Also known as additive manufacturing, 3D printing is an additive process where solid objects are made from a digital file. The first 3D printer was created in the early nineties at the Massachusetts Institute of Technology. However, the concept was initially developed in the mid-eighties by Chuck Hull, founder of 3D Systems, Inc. The early concept concentrated on the fabrication process of Stereolithography. However, since then various other technologies have been developed.
Don't Miss: iPhone 8: Everything You Need to Know
In the past few years, it has gathered a great deal of interest in the tech space. It can be used to create everything from prosthetic limbs to jewelry, car parts, hearing aids, and gifts. But how do these printers actually work? How does a printer that is available and affordable to individual consumers manage to create complex objects from the comforts of your own home?
It Starts With A Design
In order to make an object, you require a 3D printer, the printing material, and a digital 3D model of the object. You need to design the object before you can begin making it. An original virtual design can be constructed using animation modeling software or with computer aided design (CAD). These programs allow you to create a virtual blueprint of the product you want to print.
The program divides your design up into digital cross-sections. This allows the printer to build the object up layer by layer. The printer works by adding more and more of a building material to create an object from nothing. This is in direct contrast to alternative methods such as the process of sculpture when you shave materials down in order to create something new. This additive process allows you to create complex objects with hollow interiors, or just something as simple as a solid cube.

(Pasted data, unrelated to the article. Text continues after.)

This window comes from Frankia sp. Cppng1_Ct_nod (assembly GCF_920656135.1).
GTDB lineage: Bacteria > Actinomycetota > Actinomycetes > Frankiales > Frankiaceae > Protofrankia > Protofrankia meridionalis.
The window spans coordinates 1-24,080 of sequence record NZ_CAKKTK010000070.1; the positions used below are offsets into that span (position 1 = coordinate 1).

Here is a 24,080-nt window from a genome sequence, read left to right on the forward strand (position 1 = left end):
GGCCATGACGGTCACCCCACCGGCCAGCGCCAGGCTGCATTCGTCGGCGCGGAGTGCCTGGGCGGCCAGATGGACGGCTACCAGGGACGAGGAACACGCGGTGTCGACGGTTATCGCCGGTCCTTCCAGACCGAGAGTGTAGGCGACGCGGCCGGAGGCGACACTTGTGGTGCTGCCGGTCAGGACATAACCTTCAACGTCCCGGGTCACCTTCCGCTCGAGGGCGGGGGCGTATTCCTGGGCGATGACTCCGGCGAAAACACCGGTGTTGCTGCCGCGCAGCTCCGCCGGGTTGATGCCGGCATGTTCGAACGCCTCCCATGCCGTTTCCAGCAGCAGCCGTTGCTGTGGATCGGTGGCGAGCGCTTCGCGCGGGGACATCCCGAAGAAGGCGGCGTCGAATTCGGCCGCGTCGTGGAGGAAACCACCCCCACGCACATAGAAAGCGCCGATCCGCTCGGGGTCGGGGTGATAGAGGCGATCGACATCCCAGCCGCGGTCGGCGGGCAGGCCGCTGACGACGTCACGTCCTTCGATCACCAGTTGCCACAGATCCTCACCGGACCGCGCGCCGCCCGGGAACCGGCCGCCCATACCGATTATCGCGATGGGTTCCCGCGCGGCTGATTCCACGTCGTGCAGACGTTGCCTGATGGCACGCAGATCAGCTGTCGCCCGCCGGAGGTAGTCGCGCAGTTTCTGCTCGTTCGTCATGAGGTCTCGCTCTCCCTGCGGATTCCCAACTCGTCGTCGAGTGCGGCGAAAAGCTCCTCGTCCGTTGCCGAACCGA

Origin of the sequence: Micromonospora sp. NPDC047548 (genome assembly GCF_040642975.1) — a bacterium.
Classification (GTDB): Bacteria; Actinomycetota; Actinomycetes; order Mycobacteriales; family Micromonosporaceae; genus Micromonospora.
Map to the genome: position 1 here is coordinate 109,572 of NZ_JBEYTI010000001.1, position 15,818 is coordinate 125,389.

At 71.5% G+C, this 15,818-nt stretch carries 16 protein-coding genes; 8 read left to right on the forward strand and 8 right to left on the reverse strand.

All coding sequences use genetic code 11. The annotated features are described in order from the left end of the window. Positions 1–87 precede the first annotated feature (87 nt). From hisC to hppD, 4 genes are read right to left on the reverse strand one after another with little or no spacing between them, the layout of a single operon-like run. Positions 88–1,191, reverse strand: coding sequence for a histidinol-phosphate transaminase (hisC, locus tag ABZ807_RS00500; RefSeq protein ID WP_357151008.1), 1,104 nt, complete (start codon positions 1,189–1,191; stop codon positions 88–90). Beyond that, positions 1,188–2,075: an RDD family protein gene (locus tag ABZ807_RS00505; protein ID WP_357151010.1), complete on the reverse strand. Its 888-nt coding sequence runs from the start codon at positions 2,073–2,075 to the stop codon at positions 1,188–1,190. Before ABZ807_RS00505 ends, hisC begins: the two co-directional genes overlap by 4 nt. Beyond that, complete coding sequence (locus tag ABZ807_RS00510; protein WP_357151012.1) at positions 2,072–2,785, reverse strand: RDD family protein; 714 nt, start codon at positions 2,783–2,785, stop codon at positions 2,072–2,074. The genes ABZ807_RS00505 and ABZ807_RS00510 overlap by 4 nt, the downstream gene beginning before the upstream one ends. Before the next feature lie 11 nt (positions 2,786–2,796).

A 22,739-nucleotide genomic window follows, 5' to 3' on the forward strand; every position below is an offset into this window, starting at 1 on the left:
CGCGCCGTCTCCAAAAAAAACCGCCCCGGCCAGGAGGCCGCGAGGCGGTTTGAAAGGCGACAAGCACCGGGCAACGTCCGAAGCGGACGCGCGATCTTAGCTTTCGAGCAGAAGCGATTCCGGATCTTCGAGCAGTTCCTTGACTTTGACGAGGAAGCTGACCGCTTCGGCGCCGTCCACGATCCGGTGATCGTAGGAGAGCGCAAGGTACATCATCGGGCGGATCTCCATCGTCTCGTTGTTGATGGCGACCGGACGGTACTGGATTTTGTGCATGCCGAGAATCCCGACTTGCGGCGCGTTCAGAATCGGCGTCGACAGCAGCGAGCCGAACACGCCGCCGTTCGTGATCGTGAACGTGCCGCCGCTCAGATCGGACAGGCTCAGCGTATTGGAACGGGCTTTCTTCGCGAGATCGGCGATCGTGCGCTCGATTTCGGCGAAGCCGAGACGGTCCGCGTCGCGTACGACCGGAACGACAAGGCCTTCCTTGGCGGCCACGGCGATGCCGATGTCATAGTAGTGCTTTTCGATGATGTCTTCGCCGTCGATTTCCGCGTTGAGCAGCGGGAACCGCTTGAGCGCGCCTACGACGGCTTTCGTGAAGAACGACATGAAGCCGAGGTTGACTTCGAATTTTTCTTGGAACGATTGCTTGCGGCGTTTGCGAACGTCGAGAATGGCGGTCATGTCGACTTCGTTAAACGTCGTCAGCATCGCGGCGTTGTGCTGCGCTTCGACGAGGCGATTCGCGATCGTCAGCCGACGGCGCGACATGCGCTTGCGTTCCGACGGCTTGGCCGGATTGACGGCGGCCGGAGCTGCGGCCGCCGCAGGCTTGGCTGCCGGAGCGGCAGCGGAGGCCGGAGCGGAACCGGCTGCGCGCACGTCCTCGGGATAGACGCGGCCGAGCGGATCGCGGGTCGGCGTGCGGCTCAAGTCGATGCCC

There are alternatives to creating your own design if you are not the creative type. You can make a digital copy of an existing object with the use of a 3D scanner. These generate 3D models of an object using different technologies, such as volumetric scanning, modulated light, and time-of-flight. Some companies have made it very easy for consumers to perform 3D scanning, such as Microsoft, which allows 3D scanning with Kinect and Google’s Project Tango.
These days, you can also download a ready-made 3D model off of a repository. You can purchase existing files, or have somebody design something unique for you if you need something more specific. The files will usually need to be converted into G-code, a numerical control (NC) programming language. This code is used in both additive and subtractive manufacturing, and it tells a machine how to operate.
The Printing Process
There are various different 3D printing methods that exist today. The most commonly employed method by desktop printers is referred to as Fused Deposition Modeling (FDM). With this method, the print material is melted using a hot glue gun. The heated material is then extruded through an active tool head.